Revista argentina de cardiología
versión On-line ISSN 1850-3748
COSTA DE ROBERT, Sara et al. Psychosocial Stress and Low Resilience: a Risk Factor for Hypertension. Rev. argent. cardiol. [online]. 2010, vol.78, n.5, pp. 425-431. ISSN 1850-3748.
Background Chronic psychosocial stress (CPSS) has been proposed as a risk factor for cardiovascular disease (CVD); yet there are not conclusive studies supporting this theory due to the complexity and the lack of objective assessment measures, together with the absence of homogeneous reactions towards CPSS. Objectives To determine the presence of an association between low resilience (LR) to chronic PSS and hypertension and target organ damage in untreated outpatients undergoing a routine health examination, and to determine whether this association is related to the pattern of neurohumoral activation. Material and Methods We conducted a preliminary observational and cross-sectional study that enrolled 53 consecutive patients, 32 men and 21 women. The patients answered two questionnaires: one measured CPSS and the other the Connor-Davidson Resilience Scale. Patients were divided into four groups: 1, no CPSS and normal resilience (NR); 2, no CPPS and low resilience (LR) 3, with CPSS and NR; 4 with CPSS and LR. Results The prevalence of hypertension and increased waist circumference (IWC) was greater in group 4 (p<0.001 and p=0.05, respectively). The plasma levels of norepinephrine, cortisol and vanillyl mandelic acid were slightly increased in group 4, yet these differences were not significant. A logistic regression model was used to control for confounding in order to determine whether CPPS together with LR constitute a risk factor for the development of hypertension; odds ratio, 10.9, 95% CI: 1.7-65.2. Conclusions These preliminary data suggest that subjects with CPPS and LR have high risk for the development of hypertension.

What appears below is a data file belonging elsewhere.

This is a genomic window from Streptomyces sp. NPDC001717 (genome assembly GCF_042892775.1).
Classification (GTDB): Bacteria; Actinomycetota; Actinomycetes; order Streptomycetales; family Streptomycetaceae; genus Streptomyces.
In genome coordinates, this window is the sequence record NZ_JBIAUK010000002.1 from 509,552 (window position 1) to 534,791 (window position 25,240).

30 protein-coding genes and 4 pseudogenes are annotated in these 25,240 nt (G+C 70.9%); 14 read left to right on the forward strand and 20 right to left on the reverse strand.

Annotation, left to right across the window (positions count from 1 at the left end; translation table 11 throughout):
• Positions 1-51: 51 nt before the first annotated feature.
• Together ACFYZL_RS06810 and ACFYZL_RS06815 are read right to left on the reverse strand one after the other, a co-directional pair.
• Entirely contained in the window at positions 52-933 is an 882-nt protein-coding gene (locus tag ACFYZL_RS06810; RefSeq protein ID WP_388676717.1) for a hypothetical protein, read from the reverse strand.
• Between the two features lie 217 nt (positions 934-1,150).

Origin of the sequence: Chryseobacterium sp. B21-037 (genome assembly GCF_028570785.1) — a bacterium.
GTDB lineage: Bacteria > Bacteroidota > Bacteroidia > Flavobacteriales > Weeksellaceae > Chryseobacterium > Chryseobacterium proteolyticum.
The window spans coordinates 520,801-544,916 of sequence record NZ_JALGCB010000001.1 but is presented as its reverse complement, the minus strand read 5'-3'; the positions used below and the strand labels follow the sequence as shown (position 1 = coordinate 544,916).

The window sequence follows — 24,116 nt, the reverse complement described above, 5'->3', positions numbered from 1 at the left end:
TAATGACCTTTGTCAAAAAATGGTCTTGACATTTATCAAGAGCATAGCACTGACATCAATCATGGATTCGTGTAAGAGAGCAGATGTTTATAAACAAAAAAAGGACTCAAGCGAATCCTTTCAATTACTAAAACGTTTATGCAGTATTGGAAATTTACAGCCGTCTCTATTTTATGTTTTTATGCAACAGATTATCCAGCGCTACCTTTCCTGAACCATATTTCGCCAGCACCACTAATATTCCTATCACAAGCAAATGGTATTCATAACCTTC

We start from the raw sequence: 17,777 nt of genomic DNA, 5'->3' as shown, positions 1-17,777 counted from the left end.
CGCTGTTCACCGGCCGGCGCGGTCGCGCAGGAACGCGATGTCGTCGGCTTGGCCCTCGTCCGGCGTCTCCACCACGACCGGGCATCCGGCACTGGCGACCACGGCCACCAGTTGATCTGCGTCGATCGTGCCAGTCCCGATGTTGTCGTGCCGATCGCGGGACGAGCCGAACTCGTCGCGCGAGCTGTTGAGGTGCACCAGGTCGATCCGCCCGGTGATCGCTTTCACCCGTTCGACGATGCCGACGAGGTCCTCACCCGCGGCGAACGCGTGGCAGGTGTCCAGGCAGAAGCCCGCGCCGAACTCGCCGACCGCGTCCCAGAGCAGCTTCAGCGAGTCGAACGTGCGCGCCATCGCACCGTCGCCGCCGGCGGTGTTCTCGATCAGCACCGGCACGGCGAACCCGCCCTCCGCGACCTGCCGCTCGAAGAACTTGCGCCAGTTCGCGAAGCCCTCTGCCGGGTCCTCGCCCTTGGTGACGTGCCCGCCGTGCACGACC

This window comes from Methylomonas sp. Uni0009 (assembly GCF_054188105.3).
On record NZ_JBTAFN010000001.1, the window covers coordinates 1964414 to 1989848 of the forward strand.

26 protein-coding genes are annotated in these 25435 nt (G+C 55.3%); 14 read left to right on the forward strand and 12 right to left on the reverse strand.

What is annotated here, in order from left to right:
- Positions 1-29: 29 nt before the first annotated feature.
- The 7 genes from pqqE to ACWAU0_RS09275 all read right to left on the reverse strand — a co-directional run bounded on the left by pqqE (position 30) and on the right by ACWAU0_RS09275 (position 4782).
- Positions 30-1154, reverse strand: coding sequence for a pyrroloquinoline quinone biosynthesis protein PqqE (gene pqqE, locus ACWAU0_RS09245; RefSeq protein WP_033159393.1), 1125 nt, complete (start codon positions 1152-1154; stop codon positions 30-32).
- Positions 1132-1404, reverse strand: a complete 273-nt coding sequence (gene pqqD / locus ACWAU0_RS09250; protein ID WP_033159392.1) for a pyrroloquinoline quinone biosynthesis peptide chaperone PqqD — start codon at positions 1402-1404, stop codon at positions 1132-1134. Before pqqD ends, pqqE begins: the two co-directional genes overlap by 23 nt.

Palabras llave : Hypertension; Chronic Psychosocial Stress; Resilience Catecholamines; Cortisol.